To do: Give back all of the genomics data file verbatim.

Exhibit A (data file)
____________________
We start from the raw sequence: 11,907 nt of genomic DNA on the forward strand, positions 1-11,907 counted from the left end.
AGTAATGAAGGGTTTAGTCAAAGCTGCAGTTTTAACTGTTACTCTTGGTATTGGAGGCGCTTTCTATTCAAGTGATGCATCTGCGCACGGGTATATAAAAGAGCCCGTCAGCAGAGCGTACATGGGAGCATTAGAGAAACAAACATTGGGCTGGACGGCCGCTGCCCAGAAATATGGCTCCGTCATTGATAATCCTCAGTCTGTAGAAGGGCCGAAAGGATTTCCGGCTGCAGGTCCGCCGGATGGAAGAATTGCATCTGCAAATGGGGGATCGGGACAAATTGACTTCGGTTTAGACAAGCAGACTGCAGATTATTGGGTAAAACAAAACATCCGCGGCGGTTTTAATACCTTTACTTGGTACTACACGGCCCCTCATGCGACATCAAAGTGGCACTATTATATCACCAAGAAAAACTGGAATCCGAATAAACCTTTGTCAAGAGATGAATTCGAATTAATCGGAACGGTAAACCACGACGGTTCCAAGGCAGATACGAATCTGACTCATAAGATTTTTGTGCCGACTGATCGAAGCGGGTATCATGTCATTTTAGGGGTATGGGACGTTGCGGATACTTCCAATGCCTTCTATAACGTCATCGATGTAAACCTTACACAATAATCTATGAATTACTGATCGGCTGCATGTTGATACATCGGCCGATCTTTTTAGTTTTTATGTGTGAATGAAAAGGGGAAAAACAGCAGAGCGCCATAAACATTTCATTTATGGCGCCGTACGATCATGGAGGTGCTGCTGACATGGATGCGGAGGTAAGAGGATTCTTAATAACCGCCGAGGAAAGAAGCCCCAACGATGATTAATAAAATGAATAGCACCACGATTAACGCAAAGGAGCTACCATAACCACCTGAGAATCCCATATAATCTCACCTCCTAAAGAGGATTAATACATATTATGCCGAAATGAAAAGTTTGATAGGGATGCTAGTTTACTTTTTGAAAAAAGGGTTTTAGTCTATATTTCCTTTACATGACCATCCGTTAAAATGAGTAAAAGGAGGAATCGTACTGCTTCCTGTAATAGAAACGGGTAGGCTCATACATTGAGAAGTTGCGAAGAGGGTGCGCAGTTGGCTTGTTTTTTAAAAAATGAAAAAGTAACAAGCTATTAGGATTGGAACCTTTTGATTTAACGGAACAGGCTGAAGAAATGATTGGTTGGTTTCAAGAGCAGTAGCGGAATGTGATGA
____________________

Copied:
We start from the raw sequence: 11,907 nt of genomic DNA on the forward strand, positions 1-11,907 counted from the left end.
AGTAATGAAGGGTTTAGTCAAAGCTGCAGTTTTAACTGTTACTCTTGGTATTGGAGGCGCTTTCTATTCAAGTGATGCATCTGCGCACGGGTATATAAAAGAGCCCGTCAGCAGAGCGTACATGGGAGCATTAGAGAAACAAACATTGGGCTGGACGGCCGCTGCCCAGAAATATGGCTCCGTCATTGATAATCCTCAGTCTGTAGAAGGGCCGAAAGGATTTCCGGCTGCAGGTCCGCCGGATGGAAGAATTGCATCTGCAAATGGGGGATCGGGACAAATTGACTTCGGTTTAGACAAGCAGACTGCAGATTATTGGGTAAAACAAAACATCCGCGGCGGTTTTAATACCTTTACTTGGTACTACACGGCCCCTCATGCGACATCAAAGTGGCACTATTATATCACCAAGAAAAACTGGAATCCGAATAAACCTTTGTCAAGAGATGAATTCGAATTAATCGGAACGGTAAACCACGACGGTTCCAAGGCAGATACGAATCTGACTCATAAGATTTTTGTGCCGACTGATCGAAGCGGGTATCATGTCATTTTAGGGGTATGGGACGTTGCGGATACTTCCAATGCCTTCTATAACGTCATCGATGTAAACCTTACACAATAATCTATGAATTACTGATCGGCTGCATGTTGATACATCGGCCGATCTTTTTAGTTTTTATGTGTGAATGAAAAGGGGAAAAACAGCAGAGCGCCATAAACATTTCATTTATGGCGCCGTACGATCATGGAGGTGCTGCTGACATGGATGCGGAGGTAAGAGGATTCTTAATAACCGCCGAGGAAAGAAGCCCCAACGATGATTAATAAAATGAATAGCACCACGATTAACGCAAAGGAGCTACCATAACCACCTGAGAATCCCATATAATCTCACCTCCTAAAGAGGATTAATACATATTATGCCGAAATGAAAAGTTTGATAGGGATGCTAGTTTACTTTTTGAAAAAAGGGTTTTAGTCTATATTTCCTTTACATGACCATCCGTTAAAATGAGTAAAAGGAGGAATCGTACTGCTTCCTGTAATAGAAACGGGTAGGCTCATACATTGAGAAGTTGCGAAGAGGGTGCGCAGTTGGCTTGTTTTTTAAAAAATGAAAAAGTAACAAGCTATTAGGATTGGAACCTTTTGATTTAACGGAACAGGCTGAAGAAATGATTGGTTGGTTTCAAGAGCAGTAGCGGAATGTGATGA